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Affirmative action comes too late

Published Aug. 27, 2005

Affirmative action in college admissions is among the most controversial issues in education, but both sides in the debate overestimate its importance. The truth is that affirmative action is largely irrelevant to increasing minority representation in higher education. The primary obstacle to getting more minority students into college is that only one in five of such students graduate from high school with the bare minimum qualifications needed even to apply to four-year colleges.

Think of the K-12 educational system as a pipeline: Students enter the pipe in preschool and, if all goes well, flow all the way through and out the other end into college. But some students "leak" out of the pipeline by dropping out of school or failing to acquire college-ready skills. And when it comes to minority students, the pipe is currently so leaky that only a trickle of those students flow into college. Expanding affirmative action policies and financial assistance is like opening the spigot at the end of the pipe wider: It's beside the point if the pipe is leaking badly. We can beef up affirmative action all we like and it won't increase the flow of minority students into college.

For students to be able to attend virtually any four-year college, they need to graduate from high school, have a set of required courses on their high school transcripts and demonstrate basic literacy. The shocking reality is that fewer than one in five minority students has passed these three hurdles and is thus "college ready."

Almost half of minority students fail to graduate from high school with a regular diploma. Students who do graduate can't apply to college unless they have taken a certain number of English, math and other courses while in high school. Virtually all colleges believe this minimum set of high school courses is necessary for students to acquire college-ready skills. More than half of minority high school graduates lack these required courses and are unable to apply to college. And among those who have graduated from high school with the right courses on their transcripts, there is another small portion that has somehow managed to pass these hurdles without possessing basic skills in reading, which colleges would expect of any minimally qualified applicant.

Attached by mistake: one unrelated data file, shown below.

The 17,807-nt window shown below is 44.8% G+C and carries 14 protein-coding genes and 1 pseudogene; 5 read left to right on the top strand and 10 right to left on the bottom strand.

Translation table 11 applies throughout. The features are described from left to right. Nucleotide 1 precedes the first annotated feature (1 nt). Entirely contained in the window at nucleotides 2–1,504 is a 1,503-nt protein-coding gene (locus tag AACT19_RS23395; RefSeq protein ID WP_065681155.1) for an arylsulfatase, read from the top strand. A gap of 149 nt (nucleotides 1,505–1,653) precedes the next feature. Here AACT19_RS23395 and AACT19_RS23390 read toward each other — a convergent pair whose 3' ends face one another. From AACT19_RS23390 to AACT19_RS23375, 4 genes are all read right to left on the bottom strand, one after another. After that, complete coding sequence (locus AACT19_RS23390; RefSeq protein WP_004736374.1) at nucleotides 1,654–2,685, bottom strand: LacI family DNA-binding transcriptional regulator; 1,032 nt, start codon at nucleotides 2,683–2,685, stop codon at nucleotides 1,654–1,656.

According to the Census, in 2000 there were approximately 1.2-million black and Hispanic 18-year-olds in the United States. Only about 631,000 of them actually graduated from high school with a regular diploma. Of these graduates, roughly 287,000 had taken the high school courses that would allow them to apply to even the least selective four-year colleges. And about 69,000 of these students could not perform at the "basic" or better level on the 12th grade reading test administered by the U.S. Department of Education, leaving 218,000 college-ready minority graduates.

In that same year, four-year colleges admitted 244,000 minority students. Thus, virtually all college-ready minority students went on to attend college, as well as some students who may not have been college-ready, or who had left school not college-ready but who caught up later in the community college system. Clearly there is not a large population of minority students who meet the minimum qualifications for college but are denied the opportunity to actually enroll.

The only strategy that can meaningfully improve minority representation in higher education is to improve the quality of the K-12 education system so that it produces more college-ready minority students. We might disagree about how the K-12 system can best be improved, but we should stop wasting our energies on heated debates over affirmative action and focus them on the source of the problem. Unless we fix the leaks in the K-12 education pipeline, no higher education policy can possibly improve minority opportunities to attend college.

Jay P. Greene is a senior fellow and Greg Forster is a senior research associate at the Manhattan Institute's Education Research Office.

Washington Post